Among other things, TIFF is a place for getting rid of aesthetic prejudices. I often drag my feet going to experimental projects—you know, from our conversations, that I’m far more of a narrative guy—and yet I always marvel at the beauties I find in them. Imagery and rhythm are self-sufficient pleasures, and the three-part Wavelengths program we saw showcased plenty of these elements. Following Un conte de Michel de Montaigne, João Pedro Rodrigues’ The King’s Body also uses a statue as a recurring image—not the smilingly contemplative Montaigne of Jean-Marie Straub’s splendid recitation, but the armored-for-battle Afonso Henriques, Portugal’s first conquering monarch. There their similarities end, however: whereas Straub gets his mysterious effects from sun-dappled tableaux punctured by darkness, the rustling of leaves and Barbara Ulrich’s reading of the text, Rodrigues envisions a different form of performance through a parade of sinewy beefcake. As the green-screen background parachutes them into a variety of historical spots, some twenty men strip for the camera, wield medieval blades, and awkwardly read historical letters. There’s an affectingly Warholian tinge to these micro-portraits of exotic dancers, bodybuilders, carpenters and teachers modeling with earnest cluelessness for Rodrigues, and, at just over 30 minutes, the filmmaker’s queering joke on Portugal’s mythical body politic doesn’t wear out its welcome.
For me, the program’s revelation was Redemption, 26 tremendously dense minutes which should cement Miguel Gomes’ position as a modern master of melodic cine-fusions. A found-footage poem in four stanzas, it begins along the lines of Gomes’ great Tabu, with tribal drums and colonial wanderers. It’s 1975, and a child’s voice narrates a letter to the parents who stayed in Africa, expressing the longing for a fantasy land that could hardly be more different from the Portuguese countryside captured in faded home movies. The voice rushing us along becomes elderly for the following segment, as an aged Milanese man ponders post-war Italy and his own lost love via a kaleidoscope of newsreels and film clips. Next, the narration is passed on to a French politician in 2012, letting his daughter know that he won’t be holding an important position and, worse, he won’t be able to come to her birthday parties any time soon. Finally, a young German bride in 1977 recounts her wedding-day sorrow, a sadness exacerbated by her inescapable love for the music of “that fascist” Wagner. Four different, unseen characters pouring their memories onto the screen, or the same incantatory spirit moving between nations and years as part of the same yearning conscious? Gomes’ braiding of textures both scratchy and lush is lyrical, mischievous, and profoundly emotional.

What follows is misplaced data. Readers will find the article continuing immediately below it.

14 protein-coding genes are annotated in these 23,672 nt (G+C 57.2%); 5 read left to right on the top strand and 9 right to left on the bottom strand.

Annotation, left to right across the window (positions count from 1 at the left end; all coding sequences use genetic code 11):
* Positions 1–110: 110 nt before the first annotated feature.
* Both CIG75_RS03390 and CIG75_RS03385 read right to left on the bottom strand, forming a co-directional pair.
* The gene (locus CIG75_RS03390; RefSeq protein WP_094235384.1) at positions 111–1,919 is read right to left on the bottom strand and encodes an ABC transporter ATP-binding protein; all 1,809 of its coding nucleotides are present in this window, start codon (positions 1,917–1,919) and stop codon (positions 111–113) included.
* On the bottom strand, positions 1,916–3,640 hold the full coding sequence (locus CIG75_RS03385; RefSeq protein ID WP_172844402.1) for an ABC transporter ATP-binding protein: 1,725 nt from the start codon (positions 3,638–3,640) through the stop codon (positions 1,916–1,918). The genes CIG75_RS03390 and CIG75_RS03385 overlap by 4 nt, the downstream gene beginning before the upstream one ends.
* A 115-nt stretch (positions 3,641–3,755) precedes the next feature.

Back to features. Ramon Zürcher’s The Strange Little Cat is another small miracle, a compressed, oblique, peculiarly funny and beguiling exploration of shared spaces. The stage, so to speak, is a teeming Berlin apartment where three familial generations—from the grandmother dozing in the bedroom to the little daughter merrily shrieking by the kitchen table—participate in little choreographies of domestic bustle. A teenage girl tells of a dream about orange peels, a boy outside plays hacky sack, a corked bottle suddenly pops and smashes a light bulb. Through it all wanders the eponymous orange feline, a silent witness except for a purr that can hypnotize even the household’s pooch. In his feature debut, Zürcher displays a limpid sensory approach (the rattle of appliances is as much a compositional element as the sun emanating from a window) that’s been justly compared to Jacques Tati’s, though the tight planar arrangements often seem closer to mid-1970s Chantal Akerman. People come and go within these fixed, slightly off-center frames, bits of eccentricity become running gags, and every cut is a droll new visual opening. The Strange Little Cat can feel like a whirring toy, a screen brimming with pointillist delights, and then one look at the subtle yet lingering grief on the mother’s drawn face and the playful surfaces suddenly pulse with melancholy, even ominous undercurrents. It’s a miniature that grows larger and more secretive, tenser and more flowing the more you gaze into it.
One final discovery: David Mackenzie’s excellent Starred Up. The opening image of a youngster in a boxed-in composition, head down in a prison van, is out of Alan Clarke’s Scum; the circles of alienation and power behind bars, the way heads butting against walls blend the metaphorical with the visceral, are very reminiscent of Joseph Losey’s The Criminal. But where in these British forerunners would you find a shot like the one where a high window suffuses the inside of a cell with harsh yellow light, while the head of the teenaged prisoner (Jack O’Connell) pokes in and out of the bottom of the frame as he exercises? Every interaction is volatile: one dumb, abrupt gesture is enough to get the protagonist surrounded by charging guards, so he simply smashes a table and brandishes the splintery pieces, ready for battle. Trapped by grids within grids, O’Connell and his prison-kingpin father (Ben Mendelsohn) are forced to face their jagged bonds. All of Mackenzie’s characters in Young Adam and Asylum and Mister Foe are prisoners in one way or another, and his latest is a family drama and a love story dressed in penitentiary grays, a tale about people slamming into each other and into their own limitations, a chain of alliances brutally damaged and tentatively mended. Each punch is felt deeply.
And, with that, I’m off. It was a treat to navigate TIFF with you, my friend, and I look forward to your closing words.
See you next time,